Tuesday, February 24, 2009

"There will be Blood"

That is the headline on the article that jumped out at me in today’s Globe and Mail Business Section. Harvard financial guru and author Niall Ferguson is predicting dire circumstances in our future for years to come and even used the term “Great Recession” to describe today’s economic reality. Frightening stuff! He is in Ottawa to participate in the public-policy think tank, Canada 2020 and is featured in a major interview published in the Globe today.

Life today is a little like being in a war zone – but an economic war zone. Bad news abounds and every authoritative voice covers the latest skirmish, the days end tally of market woes and sad predictions for continuing waves of job losses, recession and investment value freefall. We keep hearing that Canada is not going to have it as bad as the US, but also we hear that we cannot recover until they recover since we are joined at our economic hips.

Us Canadians are also are facing a double dose of depression (no, not the economic kind). This damned winter seems never to end and we are yet again enduring a temperature plunge into the -20 degrees, with wind chill. Makes you want to stay home and hibernate – with the news turned off! But I digress…

This morning I heard that with this latest wave of market freefall, which started on Friday, the Dow Jones had reached its lowest level in 11 years and the TSE was at a 5 year low. We will see if the market continues its downward slide today. Hard to be up when all we hear is down.

I like to fancy myself as a savvy investor. OK – that might be exaggerating, but I have my little RRSP and I have a few stocks in my nest egg and I look after it myself. In the last month I have been looking at the current stock market decline as an opportunity. I have a bit of unused contribution room and it seemed to me if I borrowed and topped it up I could get a big tax deduction and at the same time buy into the market at bargain basement prices. Optimism comes from the thought that I can take advantage of the current situation to vault myself into a better place retirement wise, in 2-3 years when we come out of this slump.

Last week I executed my plan. The market was having a small bit of a rally and ever the optimist, I was thinking that maybe the worst was over and I should jump in. I had borrowed the cash to top up my RRSP from my LOC (at the extraordinary rate of only 3.0%!) and it was sitting there not earning any interest. I had researched and earmarked some preferred and common shares to buy which would bring in 6.5% interest. Seems like a good deal to me and if in the coming years the market recovers, and the stock prices go back to where they were even before the start of this mess – I could double my money! No sense waiting, I thought.

I bought an equal measure of some RBC common shares for $30.35 and RBC Preferred at 25.30. I checked today. The RBC shares are trading at $25.80 – victim of this last major drop which started immediately after I bought them. Murphy’s Law! The series P RBC Preferred I bought had not lost any ground. These shares should stay relatively close to the purchase price because they are more affected by interest rates than anything else – like a bond. When rates go back up the price of these shares will go down – before which I would try and sell them or wait until after the shares go through a rate “reset” (they are pegged to the T Bill rate) when the price should go back near the $25.00 mark.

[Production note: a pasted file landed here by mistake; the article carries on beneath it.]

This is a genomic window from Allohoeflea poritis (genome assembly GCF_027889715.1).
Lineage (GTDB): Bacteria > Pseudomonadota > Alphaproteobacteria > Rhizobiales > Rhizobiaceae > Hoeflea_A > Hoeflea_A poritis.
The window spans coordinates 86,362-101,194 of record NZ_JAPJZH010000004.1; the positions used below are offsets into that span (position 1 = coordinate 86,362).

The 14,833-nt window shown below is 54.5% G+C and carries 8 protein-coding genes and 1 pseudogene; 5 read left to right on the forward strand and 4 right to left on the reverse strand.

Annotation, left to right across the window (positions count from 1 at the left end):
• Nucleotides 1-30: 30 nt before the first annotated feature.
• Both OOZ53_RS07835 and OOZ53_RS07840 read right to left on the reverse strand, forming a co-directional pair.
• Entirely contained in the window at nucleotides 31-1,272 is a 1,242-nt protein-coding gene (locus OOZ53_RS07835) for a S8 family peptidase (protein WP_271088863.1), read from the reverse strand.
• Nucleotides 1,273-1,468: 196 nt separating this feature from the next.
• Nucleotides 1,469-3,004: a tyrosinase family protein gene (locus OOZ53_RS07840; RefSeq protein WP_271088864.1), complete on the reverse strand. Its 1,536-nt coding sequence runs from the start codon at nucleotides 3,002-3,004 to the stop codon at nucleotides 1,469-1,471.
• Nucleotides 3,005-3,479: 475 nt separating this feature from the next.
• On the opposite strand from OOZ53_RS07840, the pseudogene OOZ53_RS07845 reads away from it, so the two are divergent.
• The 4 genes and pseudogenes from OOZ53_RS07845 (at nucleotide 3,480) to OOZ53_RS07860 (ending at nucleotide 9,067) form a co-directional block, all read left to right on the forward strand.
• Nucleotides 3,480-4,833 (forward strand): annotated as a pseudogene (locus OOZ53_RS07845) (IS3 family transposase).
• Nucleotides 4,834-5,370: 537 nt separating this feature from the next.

I am hoping by then the price of the common stock will be rising and I can sell the preferred and buy into the slow rising market to come.. In the meantime I am pretty assured of having a portion of my money in a more liquid asset in case I need the money out of my RRSP. I am hedging my bets.

Now, job done, I am best to just forget about my RRSP and just let it be. Watching it won’t help and will just add to the belief that I am feeling a real pinch – or rather blow - from this recession. I am down about 30% in value – pretty typical, I think. Almost all of my stocks and mutual funds are invested in companies which will no doubt weather this economic storm and in the end recover. Maybe that will be 2-3 years or maybe, God forbid, that will be a decade. The only thing certain is that my retirement is now looking as distant as that moon out in the sky.


  1. We are in a crisis of confidence. The Stimulus Package will play a leading role in restoring trust in our free enterprise system, provided that our governments (mine-USA) exercise proper caution and oversight, something the GWB bunch sorely neglected to do.

  2. You are right, it is a crisis which will be much worse if confidence is not restored. Agree with you about the GWB bunch - but you have scored a very impressive President now, who I am sure will have what it takes to drive the country in the right direction.


Related Posts with Thumbnails